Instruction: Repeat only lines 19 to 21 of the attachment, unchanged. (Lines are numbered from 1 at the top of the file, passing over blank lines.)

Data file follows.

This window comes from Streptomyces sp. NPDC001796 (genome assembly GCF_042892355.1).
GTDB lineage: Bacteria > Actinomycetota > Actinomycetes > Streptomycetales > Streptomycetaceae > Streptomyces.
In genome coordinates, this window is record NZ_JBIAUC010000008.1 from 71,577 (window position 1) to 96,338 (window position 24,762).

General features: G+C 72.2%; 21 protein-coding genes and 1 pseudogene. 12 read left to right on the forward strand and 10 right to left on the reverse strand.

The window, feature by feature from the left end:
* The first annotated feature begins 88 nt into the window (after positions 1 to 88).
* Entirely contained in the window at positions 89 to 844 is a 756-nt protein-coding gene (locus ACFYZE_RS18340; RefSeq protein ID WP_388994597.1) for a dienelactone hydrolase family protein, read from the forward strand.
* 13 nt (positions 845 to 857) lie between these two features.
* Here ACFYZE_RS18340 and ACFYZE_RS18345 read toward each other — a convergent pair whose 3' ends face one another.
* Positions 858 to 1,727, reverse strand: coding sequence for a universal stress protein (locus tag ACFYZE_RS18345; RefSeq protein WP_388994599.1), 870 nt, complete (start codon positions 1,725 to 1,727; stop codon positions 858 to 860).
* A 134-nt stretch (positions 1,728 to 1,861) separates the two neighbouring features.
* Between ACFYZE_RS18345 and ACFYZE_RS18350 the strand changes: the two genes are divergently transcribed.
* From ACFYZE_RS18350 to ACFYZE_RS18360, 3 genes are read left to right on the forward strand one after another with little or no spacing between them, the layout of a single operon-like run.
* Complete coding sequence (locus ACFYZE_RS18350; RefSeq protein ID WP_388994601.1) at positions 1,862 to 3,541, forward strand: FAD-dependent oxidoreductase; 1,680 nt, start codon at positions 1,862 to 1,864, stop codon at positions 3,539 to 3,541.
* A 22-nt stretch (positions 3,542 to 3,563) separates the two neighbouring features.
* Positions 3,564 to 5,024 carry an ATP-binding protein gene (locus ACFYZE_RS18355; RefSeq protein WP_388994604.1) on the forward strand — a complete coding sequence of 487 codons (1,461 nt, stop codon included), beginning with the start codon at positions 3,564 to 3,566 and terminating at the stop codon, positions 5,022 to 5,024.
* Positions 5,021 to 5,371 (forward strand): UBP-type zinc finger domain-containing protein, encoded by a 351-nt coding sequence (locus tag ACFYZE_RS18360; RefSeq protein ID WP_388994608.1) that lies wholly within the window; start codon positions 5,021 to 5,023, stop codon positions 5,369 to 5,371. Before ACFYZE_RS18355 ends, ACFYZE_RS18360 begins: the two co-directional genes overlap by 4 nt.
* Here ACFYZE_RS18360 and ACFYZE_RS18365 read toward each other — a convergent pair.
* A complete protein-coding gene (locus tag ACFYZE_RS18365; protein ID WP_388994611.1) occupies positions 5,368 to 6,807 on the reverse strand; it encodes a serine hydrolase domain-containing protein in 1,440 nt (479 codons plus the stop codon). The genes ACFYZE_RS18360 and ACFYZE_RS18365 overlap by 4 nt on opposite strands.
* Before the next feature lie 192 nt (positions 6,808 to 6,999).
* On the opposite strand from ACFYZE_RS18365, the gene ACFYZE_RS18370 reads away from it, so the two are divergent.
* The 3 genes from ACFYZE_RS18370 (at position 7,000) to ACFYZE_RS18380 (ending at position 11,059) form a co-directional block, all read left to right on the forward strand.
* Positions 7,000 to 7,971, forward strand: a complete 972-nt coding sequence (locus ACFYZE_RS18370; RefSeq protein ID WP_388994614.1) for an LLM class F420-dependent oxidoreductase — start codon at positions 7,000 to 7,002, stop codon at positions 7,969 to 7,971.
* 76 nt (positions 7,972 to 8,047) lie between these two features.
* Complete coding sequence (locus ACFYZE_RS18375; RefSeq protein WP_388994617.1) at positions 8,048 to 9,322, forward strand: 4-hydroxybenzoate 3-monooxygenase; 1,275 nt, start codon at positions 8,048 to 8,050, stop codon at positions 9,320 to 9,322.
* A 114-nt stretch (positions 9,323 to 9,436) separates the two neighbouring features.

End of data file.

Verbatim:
* A complete protein-coding gene (locus tag ACFYZE_RS18365; protein ID WP_388994611.1) occupies positions 5,368 to 6,807 on the reverse strand; it encodes a serine hydrolase domain-containing protein in 1,440 nt (479 codons plus the stop codon). The genes ACFYZE_RS18360 and ACFYZE_RS18365 overlap by 4 nt on opposite strands.
* Before the next feature lie 192 nt (positions 6,808 to 6,999).
* On the opposite strand from ACFYZE_RS18365, the gene ACFYZE_RS18370 reads away from it, so the two are divergent.